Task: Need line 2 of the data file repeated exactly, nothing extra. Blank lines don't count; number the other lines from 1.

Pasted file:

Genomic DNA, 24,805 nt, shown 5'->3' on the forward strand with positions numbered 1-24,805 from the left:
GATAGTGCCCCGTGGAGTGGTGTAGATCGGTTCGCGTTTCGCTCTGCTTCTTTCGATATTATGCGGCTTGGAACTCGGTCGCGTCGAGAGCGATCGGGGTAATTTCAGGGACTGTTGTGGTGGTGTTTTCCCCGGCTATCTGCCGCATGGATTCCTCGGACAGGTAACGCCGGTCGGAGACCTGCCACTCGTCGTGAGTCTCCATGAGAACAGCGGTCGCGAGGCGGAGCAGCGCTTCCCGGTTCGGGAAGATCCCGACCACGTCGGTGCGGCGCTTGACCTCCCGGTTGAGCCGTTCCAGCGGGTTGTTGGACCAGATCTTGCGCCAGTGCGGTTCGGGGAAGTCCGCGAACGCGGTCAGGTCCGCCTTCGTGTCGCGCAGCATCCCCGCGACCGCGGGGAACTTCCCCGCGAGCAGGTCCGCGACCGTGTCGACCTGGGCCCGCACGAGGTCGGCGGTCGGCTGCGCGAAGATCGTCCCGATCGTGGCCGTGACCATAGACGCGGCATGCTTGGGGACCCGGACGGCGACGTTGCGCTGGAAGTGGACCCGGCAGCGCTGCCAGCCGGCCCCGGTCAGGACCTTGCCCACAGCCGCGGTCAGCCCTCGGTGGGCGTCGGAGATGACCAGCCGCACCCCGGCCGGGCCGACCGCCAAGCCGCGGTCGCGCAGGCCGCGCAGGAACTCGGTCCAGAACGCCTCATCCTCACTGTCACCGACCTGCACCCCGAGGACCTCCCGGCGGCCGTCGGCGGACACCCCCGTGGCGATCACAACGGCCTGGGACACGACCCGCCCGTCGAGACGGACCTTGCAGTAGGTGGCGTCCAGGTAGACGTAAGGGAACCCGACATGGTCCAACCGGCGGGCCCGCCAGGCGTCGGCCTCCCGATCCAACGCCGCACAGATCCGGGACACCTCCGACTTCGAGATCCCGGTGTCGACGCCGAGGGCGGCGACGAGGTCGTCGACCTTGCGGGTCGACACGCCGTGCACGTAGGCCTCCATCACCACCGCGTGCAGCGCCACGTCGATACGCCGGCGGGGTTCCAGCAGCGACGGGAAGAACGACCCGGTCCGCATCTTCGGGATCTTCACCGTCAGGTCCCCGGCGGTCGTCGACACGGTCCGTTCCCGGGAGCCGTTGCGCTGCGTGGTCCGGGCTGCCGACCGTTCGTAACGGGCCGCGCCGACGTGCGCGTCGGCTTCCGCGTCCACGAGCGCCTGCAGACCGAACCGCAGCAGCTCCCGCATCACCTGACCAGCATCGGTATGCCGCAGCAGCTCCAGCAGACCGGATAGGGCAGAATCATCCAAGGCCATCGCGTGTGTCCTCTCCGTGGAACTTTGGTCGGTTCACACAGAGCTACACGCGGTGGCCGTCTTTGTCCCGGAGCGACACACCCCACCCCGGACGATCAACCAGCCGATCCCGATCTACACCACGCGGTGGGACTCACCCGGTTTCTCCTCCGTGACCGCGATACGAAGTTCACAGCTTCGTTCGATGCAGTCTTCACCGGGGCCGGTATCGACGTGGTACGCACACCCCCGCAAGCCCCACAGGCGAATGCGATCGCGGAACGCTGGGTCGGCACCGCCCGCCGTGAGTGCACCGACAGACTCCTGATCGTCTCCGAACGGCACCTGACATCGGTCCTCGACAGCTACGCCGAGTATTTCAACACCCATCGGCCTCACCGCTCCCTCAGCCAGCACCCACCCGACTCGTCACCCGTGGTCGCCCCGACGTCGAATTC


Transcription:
GATAGTGCCCCGTGGAGTGGTGTAGATCGGTTCGCGTTTCGCTCTGCTTCTTTCGATATTATGCGGCTTGGAACTCGGTCGCGTCGAGAGCGATCGGGGTAATTTCAGGGACTGTTGTGGTGGTGTTTTCCCCGGCTATCTGCCGCATGGATTCCTCGGACAGGTAACGCCGGTCGGAGACCTGCCACTCGTCGTGAGTCTCCATGAGAACAGCGGTCGCGAGGCGGAGCAGCGCTTCCCGGTTCGGGAAGATCCCGACCACGTCGGTGCGGCGCTTGACCTCCCGGTTGAGCCGTTCCAGCGGGTTGTTGGACCAGATCTTGCGCCAGTGCGGTTCGGGGAAGTCCGCGAACGCGGTCAGGTCCGCCTTCGTGTCGCGCAGCATCCCCGCGACCGCGGGGAACTTCCCCGCGAGCAGGTCCGCGACCGTGTCGACCTGGGCCCGCACGAGGTCGGCGGTCGGCTGCGCGAAGATCGTCCCGATCGTGGCCGTGACCATAGACGCGGCATGCTTGGGGACCCGGACGGCGACGTTGCGCTGGAAGTGGACCCGGCAGCGCTGCCAGCCGGCCCCGGTCAGGACCTTGCCCACAGCCGCGGTCAGCCCTCGGTGGGCGTCGGAGATGACCAGCCGCACCCCGGCCGGGCCGACCGCCAAGCCGCGGTCGCGCAGGCCGCGCAGGAACTCGGTCCAGAACGCCTCATCCTCACTGTCACCGACCTGCACCCCGAGGACCTCCCGGCGGCCGTCGGCGGACACCCCCGTGGCGATCACAACGGCCTGGGACACGACCCGCCCGTCGAGACGGACCTTGCAGTAGGTGGCGTCCAGGTAGACGTAAGGGAACCCGACATGGTCCAACCGGCGGGCCCGCCAGGCGTCGGCCTCCCGATCCAACGCCGCACAGATCCGGGACACCTCCGACTTCGAGATCCCGGTGTCGACGCCGAGGGCGGCGACGAGGTCGTCGACCTTGCGGGTCGACACGCCGTGCACGTAGGCCTCCATCACCACCGCGTGCAGCGCCACGTCGATACGCCGGCGGGGTTCCAGCAGCGACGGGAAGAACGACCCGGTCCGCATCTTCGGGATCTTCACCGTCAGGTCCCCGGCGGTCGTCGACACGGTCCGTTCCCGGGAGCCGTTGCGCTGCGTGGTCCGGGCTGCCGACCGTTCGTAACGGGCCGCGCCGACGTGCGCGTCGGCTTCCGCGTCCACGAGCGCCTGCAGACCGAACCGCAGCAGCTCCCGCATCACCTGACCAGCATCGGTATGCCGCAGCAGCTCCAGCAGACCGGATAGGGCAGAATCATCCAAGGCCATCGCGTGTGTCCTCTCCGTGGAACTTTGGTCGGTTCACACAGAGCTACACGCGGTGGCCGTCTTTGTCCCGGAGCGACACACCCCACCCCGGACGATCAACCAGCCGATCCCGATCTACACCACGCGGTGGGACTCACCCGGTTTCTCCTCCGTGACCGCGATACGAAGTTCACAGCTTCGTTCGATGCAGTCTTCACCGGGGCCGGTATCGACGTGGTACGCACACCCCCGCAAGCCCCACAGGCGAATGCGATCGCGGAACGCTGGGTCGGCACCGCCCGCCGTGAGTGCACCGACAGACTCCTGATCGTCTCCGAACGGCACCTGACATCGGTCCTCGACAGCTACGCCGAGTATTTCAACACCCATCGGCCTCACCGCTCCCTCAGCCAGCACCCACCCGACTCGTCACCCGTGGTCGCCCCGACGTCGAATTC